The need for multiple practice opportunities and for practice in a variety of contexts creates an opportunity to share the burden. At most law schools, students are organized into sections. In one section, one group of students attend all the same classes with the same professors. Students in another section attend classes in the same subject matters, but with a different set of professors providing the instruction. Professors working with the same group of students could coordinate the instruction and workload. Each professor could require students to take one practice exam. The professors could agree to space out the exams so that they occur at different times of the semester. The professor giving the earliest practice exam would give an easier, shorter—perhaps single-issue—practice question. The professor giving the last opportunity to practice could give a multi-issue question. Each professor would give only one practice opportunity, but in the aggregate, students would have a series of increasingly challenging opportunities to practice their written legal analysis.
Ideally, the professors would first discuss among themselves their expectations for students’ work product. Perhaps they would each agree to the conceptual model described in this article, or perhaps some variation. By discussing their expectations in advance, the professors can be explicit with students about the goal of the assignment. They should explain to students that the assignments are coordinated and that they will become increasingly challenging as the semester progresses.
Professors should also acknowledge that—at a general level—professors expect a similar work product. To that end, doctrinal professors should discuss not only amongst themselves but also with their legal research and writing colleagues the vocabulary being used to describe rule-based reasoning. Understanding other professors’ approaches will allow all professors to explain any differences in their expectations or in the language they use. Doing so, will allow students to see how the structure underlying their legal analysis can vary and the ways in which it remains the same in different contexts.
Practice is essential to improving a skill. As one scholar points out, “[a]thletes learn skills, not by talking about them, or by doing them once or twice, but by doing the same (or a very similar) exercise over and over again.” However, for that practice to lead to improvement, the practice must be accompanied by feedback.
E. Provide Opportunities for Feedback (But Not Always From the Professor)
For practice to be effective and assist student learning, students must receive prompt feedback on their efforts. This feedback should identify gaps in students’ learning and help students close those gaps. To help students close the gap, feedback should provide more than a correct answer; it should explain why an answer is correct or, in the case of an incorrect answer, explain how to improve.
Feedback can come in many different forms. The sections below describe different kinds of feedback that, given what we know, seem likely to help students close the gap between learning goals and their performance. The forms of feedback include self-assessment, peer assessment, and professor assessment.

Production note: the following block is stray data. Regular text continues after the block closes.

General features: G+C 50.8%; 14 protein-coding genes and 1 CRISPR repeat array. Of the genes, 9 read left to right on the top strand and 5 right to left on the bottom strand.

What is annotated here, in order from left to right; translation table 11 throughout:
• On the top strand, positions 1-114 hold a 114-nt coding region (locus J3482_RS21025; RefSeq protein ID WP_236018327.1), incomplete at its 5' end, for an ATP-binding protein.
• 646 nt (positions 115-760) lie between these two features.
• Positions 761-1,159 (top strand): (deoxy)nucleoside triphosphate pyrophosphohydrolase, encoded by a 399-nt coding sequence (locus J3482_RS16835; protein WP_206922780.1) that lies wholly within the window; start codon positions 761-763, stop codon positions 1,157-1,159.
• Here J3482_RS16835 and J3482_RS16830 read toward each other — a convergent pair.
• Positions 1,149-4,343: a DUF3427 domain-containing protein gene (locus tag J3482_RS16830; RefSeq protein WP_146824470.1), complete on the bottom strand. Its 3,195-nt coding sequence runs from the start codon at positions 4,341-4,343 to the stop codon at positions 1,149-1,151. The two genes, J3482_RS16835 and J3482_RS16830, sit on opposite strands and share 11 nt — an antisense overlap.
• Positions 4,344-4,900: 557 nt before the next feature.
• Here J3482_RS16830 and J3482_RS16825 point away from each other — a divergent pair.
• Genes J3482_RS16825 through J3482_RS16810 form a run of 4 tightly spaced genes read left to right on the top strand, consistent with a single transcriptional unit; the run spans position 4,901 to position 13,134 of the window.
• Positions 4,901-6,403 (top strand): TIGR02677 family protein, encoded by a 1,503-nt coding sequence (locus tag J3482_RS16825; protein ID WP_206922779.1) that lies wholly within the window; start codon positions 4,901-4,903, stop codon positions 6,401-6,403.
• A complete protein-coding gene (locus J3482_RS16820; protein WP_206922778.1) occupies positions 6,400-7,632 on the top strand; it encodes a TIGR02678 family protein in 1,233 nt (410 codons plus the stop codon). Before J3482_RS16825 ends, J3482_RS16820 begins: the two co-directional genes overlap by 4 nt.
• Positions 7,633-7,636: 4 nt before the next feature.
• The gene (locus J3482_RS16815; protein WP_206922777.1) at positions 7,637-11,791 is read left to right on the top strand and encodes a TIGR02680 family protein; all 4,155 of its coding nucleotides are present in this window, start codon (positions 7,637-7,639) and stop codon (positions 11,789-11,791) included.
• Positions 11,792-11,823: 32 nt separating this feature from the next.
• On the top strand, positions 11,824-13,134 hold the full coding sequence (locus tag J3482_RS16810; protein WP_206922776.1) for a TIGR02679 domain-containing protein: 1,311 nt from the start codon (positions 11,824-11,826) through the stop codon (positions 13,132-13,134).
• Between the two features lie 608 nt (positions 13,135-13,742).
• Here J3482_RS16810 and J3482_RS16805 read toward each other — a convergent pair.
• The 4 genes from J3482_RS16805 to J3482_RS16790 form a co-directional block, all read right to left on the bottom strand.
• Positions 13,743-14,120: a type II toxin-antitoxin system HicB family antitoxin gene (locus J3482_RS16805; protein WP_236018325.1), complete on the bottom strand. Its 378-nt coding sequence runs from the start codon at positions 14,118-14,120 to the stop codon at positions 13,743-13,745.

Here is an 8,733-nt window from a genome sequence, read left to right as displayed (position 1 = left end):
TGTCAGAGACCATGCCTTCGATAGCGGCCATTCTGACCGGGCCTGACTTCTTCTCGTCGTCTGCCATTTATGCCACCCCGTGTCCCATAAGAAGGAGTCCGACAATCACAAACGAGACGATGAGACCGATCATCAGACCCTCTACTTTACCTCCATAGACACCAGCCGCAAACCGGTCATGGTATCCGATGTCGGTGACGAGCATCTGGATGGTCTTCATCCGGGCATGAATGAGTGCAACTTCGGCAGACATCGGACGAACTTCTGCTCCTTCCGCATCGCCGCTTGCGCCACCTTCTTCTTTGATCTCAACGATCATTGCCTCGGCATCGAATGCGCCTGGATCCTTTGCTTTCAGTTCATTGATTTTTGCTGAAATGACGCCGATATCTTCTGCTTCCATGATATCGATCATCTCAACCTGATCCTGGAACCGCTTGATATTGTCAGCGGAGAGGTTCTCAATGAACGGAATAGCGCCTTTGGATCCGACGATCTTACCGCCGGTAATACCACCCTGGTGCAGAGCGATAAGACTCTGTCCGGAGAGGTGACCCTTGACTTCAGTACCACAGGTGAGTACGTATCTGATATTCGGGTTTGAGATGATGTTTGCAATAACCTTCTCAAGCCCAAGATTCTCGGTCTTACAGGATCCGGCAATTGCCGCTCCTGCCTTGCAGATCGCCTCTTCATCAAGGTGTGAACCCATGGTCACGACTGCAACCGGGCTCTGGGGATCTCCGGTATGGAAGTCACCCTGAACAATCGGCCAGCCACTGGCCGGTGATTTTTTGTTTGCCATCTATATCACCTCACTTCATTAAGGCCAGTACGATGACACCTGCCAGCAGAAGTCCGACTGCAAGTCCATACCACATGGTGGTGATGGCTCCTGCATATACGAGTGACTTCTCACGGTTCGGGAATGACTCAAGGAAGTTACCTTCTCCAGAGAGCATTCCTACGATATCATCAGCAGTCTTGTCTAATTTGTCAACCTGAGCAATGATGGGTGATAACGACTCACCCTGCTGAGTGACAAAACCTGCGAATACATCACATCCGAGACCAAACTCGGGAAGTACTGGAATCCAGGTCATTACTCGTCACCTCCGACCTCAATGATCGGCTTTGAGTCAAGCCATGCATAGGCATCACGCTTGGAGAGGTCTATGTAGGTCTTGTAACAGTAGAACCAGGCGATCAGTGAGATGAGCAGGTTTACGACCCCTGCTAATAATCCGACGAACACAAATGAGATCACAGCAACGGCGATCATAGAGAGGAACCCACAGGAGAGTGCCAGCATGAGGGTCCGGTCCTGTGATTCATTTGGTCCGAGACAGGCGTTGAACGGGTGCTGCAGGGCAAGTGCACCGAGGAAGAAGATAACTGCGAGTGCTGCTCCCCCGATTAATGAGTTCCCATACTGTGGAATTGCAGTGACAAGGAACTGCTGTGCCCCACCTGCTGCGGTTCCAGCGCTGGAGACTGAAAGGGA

As always, professors should be explicit about the reason for the feedback and the goals. A professor might, for example, explain that one goal for the assessment is for students to be able to improve their exam-writing skills before the final exam. In the case of self-assessment, a professor might also point out that being able to self-assess one’s own work is key to one’s professional development. This self-assessment is practice in developing that key skill. If it is a peer assessment, a professor might point out that reviewing another person’s work will provide fresh insight into students’ own work.
1. Self-assessment and Reflection
The ability to self-assess is a necessary pre-condition for learning. If students do not understand the weaknesses in their own work, they have no chance of bridging the gap between their level of performance and a more expert level of performance. Unfortunately, weaker students are significantly less able to see the gaps in their own work, even when provided with an example of excellent work. Instead of seeing the differences between their work and the work in the stronger example, weaker students tend to defend their response and assert that it has the same or equivalent content.
Even if they do see the gaps in their work product, weaker students are less likely to know what steps to take to bridge the gap. Thus, students may need to be prompted to consider what caused the gaps in their work and how they might bridge those gaps.
Professors have a variety of ways to help students in their self-assessments. An annotated model answer is a good start. An annotated model answer would point out key aspects of an effective exam answer. The model should point out not just the substantive areas that are addressed in the answer; that will be obvious to the students. It should also point out the structural and organizational aspects of the answer. It might, for example, highlight in different colors the rules and facts, so that students can see how the application tracks with the rules and connects an assertion about the rule to the facts.